The In Truth Albert Camus Character Analysis

Superior Essays
Terrible tragedies impact virtuous people every day, seemingly without justification. Although these horrific occurrences have no apparent cause—these people may not have committed a wrongdoing or any otherwise immoral act to deserve such a punishment—they occur anyway, subjecting the unfortunate victims to unfair tragedy. The inability of humanity to find reason behind these unjust events relates to the philosophical school of absurdism, and in particular, the amorality of the universe, a key concept within absurdism. The universe is indifferent to all aspects of human morality and occurrences happen without discernible reason; however, these irrational events are difficult for society to accept. This notion occurs in Albert Camus’ novel The …show more content…
He is often unconcerned with any situation he is presented with, and his unpredictable actions are unaffected by society’s values, such as emotions or interpersonal relationships. This abnormal attitude is the primary cause of his condemnation. In Camus’ The Stranger, society’s tendency to interpret all situations through morality causes them to portray Meursault’s indifference as despicable, ultimately resulting in his ostracization. This idea is demonstrated through society’s misinterpretation of his character during three key deaths; first, Meursault is portrayed as immoral for his uncaring actions and lack of grief after his mother’s death. Second, Meursault’s complete indifference in response to his murder of the Arab is depicted as malicious. Finally, society is forced to plea with Meursault to embrace religion, as they cannot understand Meursault’s uncaring attitude towards his own imminent …show more content…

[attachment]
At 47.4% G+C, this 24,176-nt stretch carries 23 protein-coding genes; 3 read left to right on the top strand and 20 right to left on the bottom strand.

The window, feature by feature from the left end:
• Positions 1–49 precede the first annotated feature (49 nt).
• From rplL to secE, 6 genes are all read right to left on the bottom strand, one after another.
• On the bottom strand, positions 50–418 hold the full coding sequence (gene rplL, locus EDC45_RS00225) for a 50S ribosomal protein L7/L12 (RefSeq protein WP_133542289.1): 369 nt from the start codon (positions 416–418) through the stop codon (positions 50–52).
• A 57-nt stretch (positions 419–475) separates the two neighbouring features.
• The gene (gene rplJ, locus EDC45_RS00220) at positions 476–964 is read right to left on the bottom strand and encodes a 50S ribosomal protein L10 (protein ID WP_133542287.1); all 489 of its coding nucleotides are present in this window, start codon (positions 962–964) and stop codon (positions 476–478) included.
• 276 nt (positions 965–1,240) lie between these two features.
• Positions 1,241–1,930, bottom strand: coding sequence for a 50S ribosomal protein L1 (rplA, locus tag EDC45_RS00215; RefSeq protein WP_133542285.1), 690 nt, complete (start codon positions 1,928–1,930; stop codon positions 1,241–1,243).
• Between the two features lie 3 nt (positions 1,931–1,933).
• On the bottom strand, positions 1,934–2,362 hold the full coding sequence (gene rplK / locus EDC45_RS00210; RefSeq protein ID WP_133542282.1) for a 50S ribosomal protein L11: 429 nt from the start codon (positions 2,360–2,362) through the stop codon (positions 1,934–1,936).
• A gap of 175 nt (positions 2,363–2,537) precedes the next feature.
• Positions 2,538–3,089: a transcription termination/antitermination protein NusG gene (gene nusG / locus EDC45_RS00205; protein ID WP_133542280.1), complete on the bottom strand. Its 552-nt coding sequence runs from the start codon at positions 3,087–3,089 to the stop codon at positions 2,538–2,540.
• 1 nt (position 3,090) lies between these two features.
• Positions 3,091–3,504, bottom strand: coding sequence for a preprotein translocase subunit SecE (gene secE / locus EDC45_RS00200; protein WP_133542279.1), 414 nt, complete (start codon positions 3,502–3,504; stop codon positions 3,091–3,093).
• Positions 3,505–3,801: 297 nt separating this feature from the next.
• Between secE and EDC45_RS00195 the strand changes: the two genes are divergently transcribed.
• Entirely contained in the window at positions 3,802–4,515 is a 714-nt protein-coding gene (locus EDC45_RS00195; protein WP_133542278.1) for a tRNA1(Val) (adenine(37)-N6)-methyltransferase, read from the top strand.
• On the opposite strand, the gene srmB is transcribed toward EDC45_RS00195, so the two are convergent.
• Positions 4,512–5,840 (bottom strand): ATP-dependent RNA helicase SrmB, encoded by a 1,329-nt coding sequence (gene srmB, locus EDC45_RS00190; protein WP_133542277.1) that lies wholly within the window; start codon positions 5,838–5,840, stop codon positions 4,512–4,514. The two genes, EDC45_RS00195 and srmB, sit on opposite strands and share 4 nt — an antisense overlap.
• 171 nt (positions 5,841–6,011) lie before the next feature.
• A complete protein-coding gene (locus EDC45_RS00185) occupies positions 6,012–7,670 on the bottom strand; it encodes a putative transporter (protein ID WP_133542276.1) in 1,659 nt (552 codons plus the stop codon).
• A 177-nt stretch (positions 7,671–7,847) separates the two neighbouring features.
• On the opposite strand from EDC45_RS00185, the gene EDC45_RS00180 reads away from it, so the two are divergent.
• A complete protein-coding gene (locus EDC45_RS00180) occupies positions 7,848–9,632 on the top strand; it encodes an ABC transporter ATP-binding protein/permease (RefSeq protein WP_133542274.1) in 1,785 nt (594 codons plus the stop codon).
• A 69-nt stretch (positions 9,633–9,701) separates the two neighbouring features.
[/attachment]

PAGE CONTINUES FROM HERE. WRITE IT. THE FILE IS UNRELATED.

Meursault’s apathy towards his mother is evident through his blunt and emotionless actions, but there is no reason to believe that he is morally vile. For instance, when Meursault learns of his mother’s death through telegram, he states: “Mother died today. Or, maybe, yesterday; I can’t be sure” (Camus 4). To the majority of people, the passing of a loved one would evoke a reaction of overwhelming grief; however, Meursault’s focus is on a simple fact, not the emotional aspect of the death. This demonstrates his emotional detachment from his mother. After, instead of paying his last respects during his mother’s vigil, Meursault believes that “it didn’t seem to matter” (Camus 7). As a result, he smokes, drinks coffee, and dozes off—uncivil activities that reveal his indifference to his mother’s death. Meursault’s casual, everyday actions show that he is truly indifferent to his mother’s passing; he does not view his mother’s death in a positive or negative light, but rather, as if nothing had occurred at all. Meursault does not perform the moral action of mourning, nor perform any immoral actions like rejoicing at the death of his mother. In fact, after attending the funeral, Meursault states, “really, nothing in my life had changed”, showing his utter apathy towards her death (Camus 17). However, society’s

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